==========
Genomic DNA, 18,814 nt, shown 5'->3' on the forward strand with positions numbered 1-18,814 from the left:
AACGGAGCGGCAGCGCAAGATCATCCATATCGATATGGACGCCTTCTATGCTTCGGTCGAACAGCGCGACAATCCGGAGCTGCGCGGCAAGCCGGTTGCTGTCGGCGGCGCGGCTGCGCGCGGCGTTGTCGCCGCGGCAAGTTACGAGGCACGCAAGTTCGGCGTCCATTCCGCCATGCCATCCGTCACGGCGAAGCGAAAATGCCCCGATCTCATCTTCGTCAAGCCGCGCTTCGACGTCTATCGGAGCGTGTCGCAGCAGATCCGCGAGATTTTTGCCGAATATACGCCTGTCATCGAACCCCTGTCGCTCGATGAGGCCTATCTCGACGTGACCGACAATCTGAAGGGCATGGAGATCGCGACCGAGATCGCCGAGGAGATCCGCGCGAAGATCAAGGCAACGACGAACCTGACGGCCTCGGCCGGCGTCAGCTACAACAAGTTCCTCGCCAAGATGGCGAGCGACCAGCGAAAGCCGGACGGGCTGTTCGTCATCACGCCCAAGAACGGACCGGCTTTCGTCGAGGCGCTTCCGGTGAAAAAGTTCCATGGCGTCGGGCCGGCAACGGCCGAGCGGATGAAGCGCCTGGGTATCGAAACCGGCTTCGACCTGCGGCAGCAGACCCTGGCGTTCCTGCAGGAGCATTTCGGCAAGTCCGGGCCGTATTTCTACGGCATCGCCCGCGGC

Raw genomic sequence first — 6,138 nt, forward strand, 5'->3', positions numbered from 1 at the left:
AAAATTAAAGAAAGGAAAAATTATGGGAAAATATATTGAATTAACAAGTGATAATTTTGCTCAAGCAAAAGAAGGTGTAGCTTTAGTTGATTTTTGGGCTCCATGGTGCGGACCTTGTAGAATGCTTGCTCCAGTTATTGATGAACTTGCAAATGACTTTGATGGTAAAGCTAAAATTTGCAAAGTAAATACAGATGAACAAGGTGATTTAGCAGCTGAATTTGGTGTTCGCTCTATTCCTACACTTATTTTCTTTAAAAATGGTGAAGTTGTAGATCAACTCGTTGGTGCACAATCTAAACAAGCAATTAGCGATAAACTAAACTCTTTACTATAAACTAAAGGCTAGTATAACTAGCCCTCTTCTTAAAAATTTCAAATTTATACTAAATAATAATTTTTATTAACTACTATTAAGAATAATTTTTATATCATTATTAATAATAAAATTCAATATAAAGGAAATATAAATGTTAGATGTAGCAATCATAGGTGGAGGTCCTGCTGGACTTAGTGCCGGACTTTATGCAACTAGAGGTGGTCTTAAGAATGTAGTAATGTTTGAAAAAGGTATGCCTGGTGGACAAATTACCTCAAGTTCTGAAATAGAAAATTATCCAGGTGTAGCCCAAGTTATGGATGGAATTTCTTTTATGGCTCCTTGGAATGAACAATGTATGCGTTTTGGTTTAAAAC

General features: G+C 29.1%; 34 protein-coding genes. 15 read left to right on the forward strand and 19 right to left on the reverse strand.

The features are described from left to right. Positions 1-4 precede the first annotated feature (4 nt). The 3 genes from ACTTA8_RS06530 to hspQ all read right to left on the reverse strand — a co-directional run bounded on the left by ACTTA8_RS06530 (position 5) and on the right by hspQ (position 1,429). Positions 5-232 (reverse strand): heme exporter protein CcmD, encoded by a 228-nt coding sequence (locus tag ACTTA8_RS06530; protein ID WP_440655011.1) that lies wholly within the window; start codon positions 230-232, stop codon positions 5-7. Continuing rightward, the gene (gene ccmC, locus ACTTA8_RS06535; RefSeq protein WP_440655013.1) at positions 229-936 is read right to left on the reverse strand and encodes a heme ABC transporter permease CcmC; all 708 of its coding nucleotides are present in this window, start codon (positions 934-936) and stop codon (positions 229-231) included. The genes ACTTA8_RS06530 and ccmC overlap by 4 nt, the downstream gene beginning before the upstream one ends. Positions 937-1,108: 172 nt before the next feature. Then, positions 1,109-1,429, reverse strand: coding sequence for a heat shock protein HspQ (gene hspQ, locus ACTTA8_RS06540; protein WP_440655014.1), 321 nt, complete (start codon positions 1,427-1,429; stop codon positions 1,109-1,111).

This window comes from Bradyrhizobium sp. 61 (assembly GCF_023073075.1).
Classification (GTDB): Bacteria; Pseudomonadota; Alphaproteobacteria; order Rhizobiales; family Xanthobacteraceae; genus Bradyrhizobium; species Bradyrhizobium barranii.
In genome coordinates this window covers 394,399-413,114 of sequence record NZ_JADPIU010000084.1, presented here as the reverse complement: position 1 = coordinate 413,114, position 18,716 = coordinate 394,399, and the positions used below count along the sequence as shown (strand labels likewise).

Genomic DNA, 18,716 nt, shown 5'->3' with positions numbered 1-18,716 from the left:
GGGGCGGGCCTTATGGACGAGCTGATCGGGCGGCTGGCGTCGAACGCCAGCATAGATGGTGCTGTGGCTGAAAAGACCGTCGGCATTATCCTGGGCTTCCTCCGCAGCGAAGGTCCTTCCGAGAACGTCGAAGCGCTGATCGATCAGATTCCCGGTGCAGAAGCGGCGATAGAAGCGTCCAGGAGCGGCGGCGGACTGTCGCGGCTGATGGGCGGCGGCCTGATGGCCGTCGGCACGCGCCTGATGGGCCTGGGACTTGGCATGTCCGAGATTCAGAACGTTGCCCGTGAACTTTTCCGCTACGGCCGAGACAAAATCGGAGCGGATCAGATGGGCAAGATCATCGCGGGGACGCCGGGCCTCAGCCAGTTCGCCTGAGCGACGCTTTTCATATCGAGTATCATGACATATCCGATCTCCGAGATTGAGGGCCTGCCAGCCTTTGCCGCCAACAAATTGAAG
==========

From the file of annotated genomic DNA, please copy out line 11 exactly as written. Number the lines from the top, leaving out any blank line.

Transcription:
GGGGCGGGCCTTATGGACGAGCTGATCGGGCGGCTGGCGTCGAACGCCAGCATAGATGGTGCTGTGGCTGAAAAGACCGTCGGCATTATCCTGGGCTTCCTCCGCAGCGAAGGTCCTTCCGAGAACGTCGAAGCGCTGATCGATCAGATTCCCGGTGCAGAAGCGGCGATAGAAGCGTCCAGGAGCGGCGGCGGACTGTCGCGGCTGATGGGCGGCGGCCTGATGGCCGTCGGCACGCGCCTGATGGGCCTGGGACTTGGCATGTCCGAGATTCAGAACGTTGCCCGTGAACTTTTCCGCTACGGCCGAGACAAAATCGGAGCGGATCAGATGGGCAAGATCATCGCGGGGACGCCGGGCCTCAGCCAGTTCGCCTGAGCGACGCTTTTCATATCGAGTATCATGACATATCCGATCTCCGAGATTGAGGGCCTGCCAGCCTTTGCCGCCAACAAATTGAAG